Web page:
In some pockets there’s an interesting, for lack of a better word, streak of hesitancy to engage with the more vicarious tropes of period dramas. Belle plays in the same pond its characters do, recognizing that these obstructions are part of what can make period romances, well, so romantic. And for once, changing history to imagine direct historical impact and a conveniently happy bow is a hopeful and earned statement. It’s entirely moving instead of a cop-out. It’s a conclusive statement for Belle being an unapologetically revisionist romance, and by the end I had to wipe a happy tear away.

It’s the Little Things:
Tom Felton. And Tom Felton’s wigs.

Joe Cage Sheridan
#131. Joe (2014, Green)

“Smile through the pain”

Probably, and so disappointingly, my least favorite film of 2014 thus far (granted, I’ve only seen 30) and the second worst I’ve seen from David Gordon Green (I’m a fan). It comes down to the critical difference between letting ‘regional authenticity’ materialize naturally, and using it as your sole playing card for the deluded support of yet another masculine-soaked redemption narrative. Joe is, quite frankly, a barrel of overkill. I felt like one of those damn trees the characters inject with poison. Joe (Nicolas Cage) begrudgingly bonds with a boy named Gary (Tye Sheridan), who is stuck in a hopelessly repellent family situation. And guess what guys; Joe sees a bit of himself in this kid.

It’s a shame about Joe because the two lead performances, particularly their organic chemistry, are very good. I’m not going to play the Nicolas Cage Returns to Acting headline (it’s a reductive and uninteresting way of looking at his career) but yes, this is engaging work from him. Tye Sheridan stands out more though. There’s such a messy and loaded moment that must have been on some level improvised by Sheridan (it’s the standout moment of Joe), where he taunts his father with the drink. Gary Poulter and his story are an uneasy illustration of contradiction. Contradiction isn’t the right word, but I’m not sure what is the right word. Of course Poulter has some serious chops and it’s great that he was given this opportunity to play this character. I realize there’s no solution or responsibility that comes saddled with his casting, but then he’s just released into the last throes of alcoholism, playing out the end of his onscreen character and himself.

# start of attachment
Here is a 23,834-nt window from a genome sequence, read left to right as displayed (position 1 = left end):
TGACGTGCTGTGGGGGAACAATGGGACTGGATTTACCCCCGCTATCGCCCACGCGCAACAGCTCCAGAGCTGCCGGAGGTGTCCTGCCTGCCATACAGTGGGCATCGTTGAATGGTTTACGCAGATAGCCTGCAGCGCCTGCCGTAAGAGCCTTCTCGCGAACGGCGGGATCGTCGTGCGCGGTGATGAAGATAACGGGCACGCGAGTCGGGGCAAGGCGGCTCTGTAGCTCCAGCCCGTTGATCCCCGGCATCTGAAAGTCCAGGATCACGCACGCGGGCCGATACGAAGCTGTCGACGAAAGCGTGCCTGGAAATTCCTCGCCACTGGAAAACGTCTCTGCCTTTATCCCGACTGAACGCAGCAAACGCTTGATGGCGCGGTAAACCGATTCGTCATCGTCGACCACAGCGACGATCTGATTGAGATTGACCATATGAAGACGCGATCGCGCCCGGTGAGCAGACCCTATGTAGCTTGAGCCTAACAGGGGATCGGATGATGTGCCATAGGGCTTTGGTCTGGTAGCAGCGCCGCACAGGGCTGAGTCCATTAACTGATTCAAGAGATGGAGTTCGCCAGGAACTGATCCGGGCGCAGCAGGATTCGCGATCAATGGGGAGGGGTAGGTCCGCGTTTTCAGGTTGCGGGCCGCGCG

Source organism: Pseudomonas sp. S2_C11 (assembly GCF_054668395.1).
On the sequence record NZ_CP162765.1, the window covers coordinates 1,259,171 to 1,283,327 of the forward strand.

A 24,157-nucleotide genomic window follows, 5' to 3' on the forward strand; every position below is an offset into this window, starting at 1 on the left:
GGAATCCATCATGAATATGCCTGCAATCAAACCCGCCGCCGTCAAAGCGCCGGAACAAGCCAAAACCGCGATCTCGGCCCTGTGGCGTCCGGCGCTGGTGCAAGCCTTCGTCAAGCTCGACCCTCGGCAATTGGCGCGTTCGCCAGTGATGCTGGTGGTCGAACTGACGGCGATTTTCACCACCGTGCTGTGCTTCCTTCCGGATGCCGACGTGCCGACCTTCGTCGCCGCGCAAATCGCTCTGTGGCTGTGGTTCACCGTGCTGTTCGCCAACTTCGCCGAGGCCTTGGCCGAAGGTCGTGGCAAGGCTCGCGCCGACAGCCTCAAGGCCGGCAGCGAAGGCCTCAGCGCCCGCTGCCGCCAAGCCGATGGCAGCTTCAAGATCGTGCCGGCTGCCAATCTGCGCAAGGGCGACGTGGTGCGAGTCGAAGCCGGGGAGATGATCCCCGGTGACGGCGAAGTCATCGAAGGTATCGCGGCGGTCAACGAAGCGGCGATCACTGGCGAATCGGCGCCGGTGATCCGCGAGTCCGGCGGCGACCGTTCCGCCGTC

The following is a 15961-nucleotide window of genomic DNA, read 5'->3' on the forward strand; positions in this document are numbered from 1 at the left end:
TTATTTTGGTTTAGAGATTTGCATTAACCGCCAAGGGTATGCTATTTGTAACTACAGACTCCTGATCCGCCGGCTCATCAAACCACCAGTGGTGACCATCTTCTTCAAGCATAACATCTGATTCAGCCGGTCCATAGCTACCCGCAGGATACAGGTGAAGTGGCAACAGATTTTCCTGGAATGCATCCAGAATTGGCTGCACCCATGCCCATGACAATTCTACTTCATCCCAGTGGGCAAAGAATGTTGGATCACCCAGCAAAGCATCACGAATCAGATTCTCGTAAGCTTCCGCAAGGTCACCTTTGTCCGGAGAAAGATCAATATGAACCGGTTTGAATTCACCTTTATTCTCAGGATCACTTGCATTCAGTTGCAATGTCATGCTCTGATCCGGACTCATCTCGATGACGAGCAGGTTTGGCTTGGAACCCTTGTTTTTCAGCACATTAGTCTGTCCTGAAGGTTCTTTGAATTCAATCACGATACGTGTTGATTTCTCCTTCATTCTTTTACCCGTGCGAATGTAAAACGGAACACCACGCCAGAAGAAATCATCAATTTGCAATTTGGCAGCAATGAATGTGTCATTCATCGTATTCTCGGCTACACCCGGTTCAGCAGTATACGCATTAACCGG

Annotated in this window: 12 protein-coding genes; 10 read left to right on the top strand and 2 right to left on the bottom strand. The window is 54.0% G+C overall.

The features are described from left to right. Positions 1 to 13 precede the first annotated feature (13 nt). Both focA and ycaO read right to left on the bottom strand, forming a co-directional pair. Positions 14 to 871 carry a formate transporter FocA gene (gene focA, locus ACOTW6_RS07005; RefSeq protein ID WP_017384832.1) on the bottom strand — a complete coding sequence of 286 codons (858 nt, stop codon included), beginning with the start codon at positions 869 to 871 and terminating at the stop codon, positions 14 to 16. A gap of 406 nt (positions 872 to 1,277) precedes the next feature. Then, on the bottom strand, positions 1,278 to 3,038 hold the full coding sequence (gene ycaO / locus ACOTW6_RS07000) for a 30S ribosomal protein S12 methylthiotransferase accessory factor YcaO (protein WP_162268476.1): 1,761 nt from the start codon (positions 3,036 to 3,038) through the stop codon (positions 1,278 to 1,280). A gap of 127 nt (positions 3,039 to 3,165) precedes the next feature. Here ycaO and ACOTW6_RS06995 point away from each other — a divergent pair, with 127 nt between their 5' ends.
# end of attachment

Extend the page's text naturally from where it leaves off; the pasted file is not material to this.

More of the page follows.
The couched hillbilly miserablism is used as a distraction/qualifier to fill out a thin and exhausted story. Not even the sense of hidden humanity that Green is able to peer at can make up for bleak tedium. Men make their living by illegally poisoning trees. There’s a dog named Dog. Lots of visual dog metaphors. Deer are butchered. Joe won’t take his girlfriend out to dinner. There’s a guy who works at a general store and collects war paraphernalia. There are lounging prostitutes. There’s incest. There’s endless mumbling and drudgery. There’s also a scene where Poulter and one of Joe’s employees yell the same things back and forth to each other at an escalating rate, a microcosm representative of the approach to Joe.

Its best moments all feel improvised. Gary asking Joe to buy his truck. The ‘smile through the pain scene’. The snake. There’s a lighthearted touch to these moments the rest of the film could take a note from. Not that Joe needs to be lighthearted. Far from it. I mention these moments because they were touches of texture otherwise missing. It’s as if the actors themselves subconsciously injected a bit of levity into the proceedings.

It’s the Little Things:
-The first shot
– Cage’s delivery of “Kristy, call the cops before someone gets killed. Would you do that for me honey?”
– I will say that the scene the brutal murder of that homeless man was profoundly disturbing. And not in just a shock value kind of way. It had a genuine effect on me in ways few things do. Yes, it’s the kind of unproductive ugly the rest of the film goes for, but it’s also frightening in that you don’t often see murder take place in film with this blend of senselessness and intimacy. I can’t properly articulate it.

#132. Enemy (2014, Villeneuve)